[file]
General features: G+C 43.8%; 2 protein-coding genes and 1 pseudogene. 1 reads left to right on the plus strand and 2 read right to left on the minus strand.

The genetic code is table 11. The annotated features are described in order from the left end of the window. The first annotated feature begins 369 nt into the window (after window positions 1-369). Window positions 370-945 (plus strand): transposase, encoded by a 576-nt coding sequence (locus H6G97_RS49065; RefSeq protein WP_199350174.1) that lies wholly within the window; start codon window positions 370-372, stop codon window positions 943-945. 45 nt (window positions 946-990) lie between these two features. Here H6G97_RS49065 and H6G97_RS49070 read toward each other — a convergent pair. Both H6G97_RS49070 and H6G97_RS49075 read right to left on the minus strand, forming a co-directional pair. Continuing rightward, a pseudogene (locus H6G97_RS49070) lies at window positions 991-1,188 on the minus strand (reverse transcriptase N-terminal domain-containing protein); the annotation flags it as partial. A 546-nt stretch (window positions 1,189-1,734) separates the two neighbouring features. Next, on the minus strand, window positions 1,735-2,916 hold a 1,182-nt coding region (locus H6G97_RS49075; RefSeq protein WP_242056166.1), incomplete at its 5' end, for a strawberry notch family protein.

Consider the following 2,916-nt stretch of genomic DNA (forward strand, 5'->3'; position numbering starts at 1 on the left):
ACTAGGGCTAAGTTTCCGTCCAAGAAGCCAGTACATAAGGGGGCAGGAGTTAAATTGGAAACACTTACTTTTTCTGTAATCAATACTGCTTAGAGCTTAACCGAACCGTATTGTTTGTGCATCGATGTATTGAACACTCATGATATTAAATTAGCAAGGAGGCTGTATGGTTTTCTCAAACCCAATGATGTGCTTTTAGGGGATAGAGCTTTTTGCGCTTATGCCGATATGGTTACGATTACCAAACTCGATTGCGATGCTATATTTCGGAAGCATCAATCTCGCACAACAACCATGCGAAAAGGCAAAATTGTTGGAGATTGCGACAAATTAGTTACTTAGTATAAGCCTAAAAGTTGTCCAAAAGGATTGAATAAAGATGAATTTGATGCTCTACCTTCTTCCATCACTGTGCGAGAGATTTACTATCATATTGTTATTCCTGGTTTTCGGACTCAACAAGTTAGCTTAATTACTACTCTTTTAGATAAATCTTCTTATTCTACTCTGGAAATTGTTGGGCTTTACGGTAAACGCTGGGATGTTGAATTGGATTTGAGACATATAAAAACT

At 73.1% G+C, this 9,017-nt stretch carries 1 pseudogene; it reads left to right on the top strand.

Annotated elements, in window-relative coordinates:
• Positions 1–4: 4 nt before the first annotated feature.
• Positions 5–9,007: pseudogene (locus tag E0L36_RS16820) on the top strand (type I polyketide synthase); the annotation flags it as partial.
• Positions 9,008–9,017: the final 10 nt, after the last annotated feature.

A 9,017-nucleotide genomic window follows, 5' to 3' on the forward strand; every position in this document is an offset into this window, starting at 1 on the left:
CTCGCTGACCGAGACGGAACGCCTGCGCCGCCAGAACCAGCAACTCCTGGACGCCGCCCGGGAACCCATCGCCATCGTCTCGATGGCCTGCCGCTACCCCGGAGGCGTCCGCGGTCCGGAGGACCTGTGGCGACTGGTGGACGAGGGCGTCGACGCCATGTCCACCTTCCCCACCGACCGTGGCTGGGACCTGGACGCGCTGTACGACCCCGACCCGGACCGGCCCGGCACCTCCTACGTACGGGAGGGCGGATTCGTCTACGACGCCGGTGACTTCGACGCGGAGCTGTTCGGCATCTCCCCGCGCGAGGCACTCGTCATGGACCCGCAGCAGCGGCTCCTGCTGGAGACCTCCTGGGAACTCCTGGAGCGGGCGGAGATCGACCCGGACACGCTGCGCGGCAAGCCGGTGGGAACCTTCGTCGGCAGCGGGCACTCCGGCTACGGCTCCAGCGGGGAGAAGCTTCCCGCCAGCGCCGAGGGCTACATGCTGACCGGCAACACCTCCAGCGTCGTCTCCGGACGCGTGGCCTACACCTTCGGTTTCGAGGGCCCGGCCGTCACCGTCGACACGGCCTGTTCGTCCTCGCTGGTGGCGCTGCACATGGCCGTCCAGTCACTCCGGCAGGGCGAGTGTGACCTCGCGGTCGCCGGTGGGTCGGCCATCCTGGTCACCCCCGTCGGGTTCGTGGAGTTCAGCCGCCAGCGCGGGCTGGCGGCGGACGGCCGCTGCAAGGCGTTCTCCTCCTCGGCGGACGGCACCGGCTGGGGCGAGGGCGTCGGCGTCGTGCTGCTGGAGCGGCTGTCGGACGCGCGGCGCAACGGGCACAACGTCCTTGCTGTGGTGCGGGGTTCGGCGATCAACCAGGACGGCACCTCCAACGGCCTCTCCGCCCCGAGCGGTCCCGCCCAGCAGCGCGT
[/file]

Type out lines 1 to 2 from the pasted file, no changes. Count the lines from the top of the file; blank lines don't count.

General features: G+C 43.8%; 2 protein-coding genes and 1 pseudogene. 1 reads left to right on the plus strand and 2 read right to left on the minus strand.

The genetic code is table 11. The annotated features are described in order from the left end of the window. The first annotated feature begins 369 nt into the window (after window positions 1-369). Window positions 370-945 (plus strand): transposase, encoded by a 576-nt coding sequence (locus H6G97_RS49065; RefSeq protein WP_199350174.1) that lies wholly within the window; start codon window positions 370-372, stop codon window positions 943-945. 45 nt (window positions 946-990) lie between these two features. Here H6G97_RS49065 and H6G97_RS49070 read toward each other — a convergent pair. Both H6G97_RS49070 and H6G97_RS49075 read right to left on the minus strand, forming a co-directional pair. Continuing rightward, a pseudogene (locus H6G97_RS49070) lies at window positions 991-1,188 on the minus strand (reverse transcriptase N-terminal domain-containing protein); the annotation flags it as partial. A 546-nt stretch (window positions 1,189-1,734) separates the two neighbouring features. Next, on the minus strand, window positions 1,735-2,916 hold a 1,182-nt coding region (locus H6G97_RS49075; RefSeq protein WP_242056166.1), incomplete at its 5' end, for a strawberry notch family protein.